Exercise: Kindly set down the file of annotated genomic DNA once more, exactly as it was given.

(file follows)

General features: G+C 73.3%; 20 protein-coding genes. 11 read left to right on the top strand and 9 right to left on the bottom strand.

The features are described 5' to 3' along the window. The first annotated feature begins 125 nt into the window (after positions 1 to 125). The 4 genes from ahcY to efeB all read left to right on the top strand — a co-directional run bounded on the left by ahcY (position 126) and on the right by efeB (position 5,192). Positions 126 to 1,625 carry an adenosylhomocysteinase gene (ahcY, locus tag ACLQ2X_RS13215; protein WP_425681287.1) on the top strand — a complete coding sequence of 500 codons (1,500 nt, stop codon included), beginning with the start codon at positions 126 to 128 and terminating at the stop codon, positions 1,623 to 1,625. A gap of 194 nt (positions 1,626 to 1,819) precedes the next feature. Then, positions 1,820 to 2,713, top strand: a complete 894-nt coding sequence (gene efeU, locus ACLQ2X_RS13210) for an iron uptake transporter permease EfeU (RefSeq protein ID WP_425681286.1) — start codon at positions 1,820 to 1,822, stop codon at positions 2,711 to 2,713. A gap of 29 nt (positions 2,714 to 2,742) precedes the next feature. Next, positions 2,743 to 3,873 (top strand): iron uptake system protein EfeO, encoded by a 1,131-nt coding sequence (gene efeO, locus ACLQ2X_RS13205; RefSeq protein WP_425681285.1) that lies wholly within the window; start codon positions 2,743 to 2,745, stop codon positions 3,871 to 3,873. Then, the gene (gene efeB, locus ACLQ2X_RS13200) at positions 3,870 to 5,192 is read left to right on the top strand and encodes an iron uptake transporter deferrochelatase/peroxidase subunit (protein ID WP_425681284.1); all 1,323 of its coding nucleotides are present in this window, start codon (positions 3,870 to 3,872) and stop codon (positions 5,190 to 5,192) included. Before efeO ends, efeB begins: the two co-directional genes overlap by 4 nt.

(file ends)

General features: G+C 73.3%; 20 protein-coding genes. 11 read left to right on the top strand and 9 right to left on the bottom strand.

The features are described 5' to 3' along the window. The first annotated feature begins 125 nt into the window (after positions 1 to 125). The 4 genes from ahcY to efeB all read left to right on the top strand — a co-directional run bounded on the left by ahcY (position 126) and on the right by efeB (position 5,192). Positions 126 to 1,625 carry an adenosylhomocysteinase gene (ahcY, locus tag ACLQ2X_RS13215; protein WP_425681287.1) on the top strand — a complete coding sequence of 500 codons (1,500 nt, stop codon included), beginning with the start codon at positions 126 to 128 and terminating at the stop codon, positions 1,623 to 1,625. A gap of 194 nt (positions 1,626 to 1,819) precedes the next feature. Then, positions 1,820 to 2,713, top strand: a complete 894-nt coding sequence (gene efeU, locus ACLQ2X_RS13210) for an iron uptake transporter permease EfeU (RefSeq protein ID WP_425681286.1) — start codon at positions 1,820 to 1,822, stop codon at positions 2,711 to 2,713. A gap of 29 nt (positions 2,714 to 2,742) precedes the next feature. Next, positions 2,743 to 3,873 (top strand): iron uptake system protein EfeO, encoded by a 1,131-nt coding sequence (gene efeO, locus ACLQ2X_RS13205; RefSeq protein WP_425681285.1) that lies wholly within the window; start codon positions 2,743 to 2,745, stop codon positions 3,871 to 3,873. Then, the gene (gene efeB, locus ACLQ2X_RS13200) at positions 3,870 to 5,192 is read left to right on the top strand and encodes an iron uptake transporter deferrochelatase/peroxidase subunit (protein ID WP_425681284.1); all 1,323 of its coding nucleotides are present in this window, start codon (positions 3,870 to 3,872) and stop codon (positions 5,190 to 5,192) included. Before efeO ends, efeB begins: the two co-directional genes overlap by 4 nt.